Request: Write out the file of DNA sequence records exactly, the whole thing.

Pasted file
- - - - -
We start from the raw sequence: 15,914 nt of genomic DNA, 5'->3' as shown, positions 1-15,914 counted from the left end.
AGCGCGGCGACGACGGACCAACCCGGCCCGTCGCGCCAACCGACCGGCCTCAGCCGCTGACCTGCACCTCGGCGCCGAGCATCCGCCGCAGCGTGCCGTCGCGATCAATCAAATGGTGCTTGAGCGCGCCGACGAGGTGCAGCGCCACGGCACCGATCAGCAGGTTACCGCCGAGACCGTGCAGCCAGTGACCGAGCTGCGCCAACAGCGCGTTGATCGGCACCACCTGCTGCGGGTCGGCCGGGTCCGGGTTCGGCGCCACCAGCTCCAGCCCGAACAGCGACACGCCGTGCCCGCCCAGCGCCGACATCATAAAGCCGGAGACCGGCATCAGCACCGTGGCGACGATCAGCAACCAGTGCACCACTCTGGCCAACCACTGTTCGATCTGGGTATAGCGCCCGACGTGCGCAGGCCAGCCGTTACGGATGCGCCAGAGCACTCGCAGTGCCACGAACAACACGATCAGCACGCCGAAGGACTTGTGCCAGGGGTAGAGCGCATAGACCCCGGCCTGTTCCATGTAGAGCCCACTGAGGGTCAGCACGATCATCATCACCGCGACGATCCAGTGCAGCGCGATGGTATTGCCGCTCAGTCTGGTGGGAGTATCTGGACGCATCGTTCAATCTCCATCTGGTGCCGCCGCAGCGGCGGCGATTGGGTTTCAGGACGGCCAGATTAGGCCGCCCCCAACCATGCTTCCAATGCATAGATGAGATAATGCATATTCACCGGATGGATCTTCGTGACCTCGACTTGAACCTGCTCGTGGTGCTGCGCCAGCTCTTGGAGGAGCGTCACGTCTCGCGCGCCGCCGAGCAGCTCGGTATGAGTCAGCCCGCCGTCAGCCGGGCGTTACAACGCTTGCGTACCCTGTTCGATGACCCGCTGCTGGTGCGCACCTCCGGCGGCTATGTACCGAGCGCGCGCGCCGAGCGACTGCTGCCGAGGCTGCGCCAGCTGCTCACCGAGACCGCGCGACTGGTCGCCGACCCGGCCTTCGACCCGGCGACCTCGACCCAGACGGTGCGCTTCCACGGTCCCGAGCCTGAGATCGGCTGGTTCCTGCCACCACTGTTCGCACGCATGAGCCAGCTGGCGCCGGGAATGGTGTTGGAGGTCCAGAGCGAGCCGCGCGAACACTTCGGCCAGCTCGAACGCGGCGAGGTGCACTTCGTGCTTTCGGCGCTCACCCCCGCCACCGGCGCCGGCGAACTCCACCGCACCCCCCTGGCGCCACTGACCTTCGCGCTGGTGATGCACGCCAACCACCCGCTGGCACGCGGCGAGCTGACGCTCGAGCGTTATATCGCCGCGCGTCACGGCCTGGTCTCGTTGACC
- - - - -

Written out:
We start from the raw sequence: 15,914 nt of genomic DNA, 5'->3' as shown, positions 1-15,914 counted from the left end.
AGCGCGGCGACGACGGACCAACCCGGCCCGTCGCGCCAACCGACCGGCCTCAGCCGCTGACCTGCACCTCGGCGCCGAGCATCCGCCGCAGCGTGCCGTCGCGATCAATCAAATGGTGCTTGAGCGCGCCGACGAGGTGCAGCGCCACGGCACCGATCAGCAGGTTACCGCCGAGACCGTGCAGCCAGTGACCGAGCTGCGCCAACAGCGCGTTGATCGGCACCACCTGCTGCGGGTCGGCCGGGTCCGGGTTCGGCGCCACCAGCTCCAGCCCGAACAGCGACACGCCGTGCCCGCCCAGCGCCGACATCATAAAGCCGGAGACCGGCATCAGCACCGTGGCGACGATCAGCAACCAGTGCACCACTCTGGCCAACCACTGTTCGATCTGGGTATAGCGCCCGACGTGCGCAGGCCAGCCGTTACGGATGCGCCAGAGCACTCGCAGTGCCACGAACAACACGATCAGCACGCCGAAGGACTTGTGCCAGGGGTAGAGCGCATAGACCCCGGCCTGTTCCATGTAGAGCCCACTGAGGGTCAGCACGATCATCATCACCGCGACGATCCAGTGCAGCGCGATGGTATTGCCGCTCAGTCTGGTGGGAGTATCTGGACGCATCGTTCAATCTCCATCTGGTGCCGCCGCAGCGGCGGCGATTGGGTTTCAGGACGGCCAGATTAGGCCGCCCCCAACCATGCTTCCAATGCATAGATGAGATAATGCATATTCACCGGATGGATCTTCGTGACCTCGACTTGAACCTGCTCGTGGTGCTGCGCCAGCTCTTGGAGGAGCGTCACGTCTCGCGCGCCGCCGAGCAGCTCGGTATGAGTCAGCCCGCCGTCAGCCGGGCGTTACAACGCTTGCGTACCCTGTTCGATGACCCGCTGCTGGTGCGCACCTCCGGCGGCTATGTACCGAGCGCGCGCGCCGAGCGACTGCTGCCGAGGCTGCGCCAGCTGCTCACCGAGACCGCGCGACTGGTCGCCGACCCGGCCTTCGACCCGGCGACCTCGACCCAGACGGTGCGCTTCCACGGTCCCGAGCCTGAGATCGGCTGGTTCCTGCCACCACTGTTCGCACGCATGAGCCAGCTGGCGCCGGGAATGGTGTTGGAGGTCCAGAGCGAGCCGCGCGAACACTTCGGCCAGCTCGAACGCGGCGAGGTGCACTTCGTGCTTTCGGCGCTCACCCCCGCCACCGGCGCCGGCGAACTCCACCGCACCCCCCTGGCGCCACTGACCTTCGCGCTGGTGATGCACGCCAACCACCCGCTGGCACGCGGCGAGCTGACGCTCGAGCGTTATATCGCCGCGCGTCACGGCCTGGTCTCGTTGACC